Lao Tzo proclaims that, “To lead people, walk behind them.” When reflecting on the significant impact that Battle Mountain High School (BMHS) junior Jenifer Macias is having on her peers, I recall her quiet but significant role modeling of community and youth engagement. Jenifer has sought out numerous opportunities for herself, from academic to service, in order to learn about various pathways, develop a network, and relish her high school experience.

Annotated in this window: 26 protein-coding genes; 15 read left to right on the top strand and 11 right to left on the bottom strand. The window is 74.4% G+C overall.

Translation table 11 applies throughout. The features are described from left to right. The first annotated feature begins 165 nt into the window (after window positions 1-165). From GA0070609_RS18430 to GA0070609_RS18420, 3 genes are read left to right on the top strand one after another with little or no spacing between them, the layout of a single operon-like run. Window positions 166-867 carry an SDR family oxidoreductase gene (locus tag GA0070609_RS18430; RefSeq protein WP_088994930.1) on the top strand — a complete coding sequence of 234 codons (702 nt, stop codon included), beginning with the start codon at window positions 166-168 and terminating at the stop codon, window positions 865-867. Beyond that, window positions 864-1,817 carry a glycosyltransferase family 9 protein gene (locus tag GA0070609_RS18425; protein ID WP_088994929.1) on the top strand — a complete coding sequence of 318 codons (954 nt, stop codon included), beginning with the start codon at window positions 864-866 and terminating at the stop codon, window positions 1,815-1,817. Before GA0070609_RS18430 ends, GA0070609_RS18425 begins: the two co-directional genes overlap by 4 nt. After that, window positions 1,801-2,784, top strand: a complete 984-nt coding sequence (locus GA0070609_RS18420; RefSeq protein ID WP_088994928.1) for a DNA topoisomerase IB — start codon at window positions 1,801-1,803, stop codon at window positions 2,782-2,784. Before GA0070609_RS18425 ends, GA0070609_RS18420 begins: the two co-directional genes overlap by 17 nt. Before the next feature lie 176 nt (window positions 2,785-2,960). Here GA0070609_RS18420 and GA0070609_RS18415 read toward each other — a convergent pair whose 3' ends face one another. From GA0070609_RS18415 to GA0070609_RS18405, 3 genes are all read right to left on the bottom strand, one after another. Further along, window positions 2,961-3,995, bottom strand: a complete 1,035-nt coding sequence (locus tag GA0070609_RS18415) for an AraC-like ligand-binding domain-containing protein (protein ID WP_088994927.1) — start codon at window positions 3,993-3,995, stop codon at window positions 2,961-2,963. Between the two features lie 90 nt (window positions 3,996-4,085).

I first met Jenifer as a freshman when she was recruited through a friend and fellow classmate to support Mountain Youth with translation. This volunteer duty supported hours required for her Eagle County School District Seal of Biliteracy. This credential requires volunteerism in both English and Spanish. The program recognized its largest graduating class to date in the 2019-2020 school year, with 72 students earning the Seal, despite the pandemic and remote learning challenges. Jenifer appreciates building multilingual expertise and recognizes the advantages it will offer being able to greet and interact with a broader population.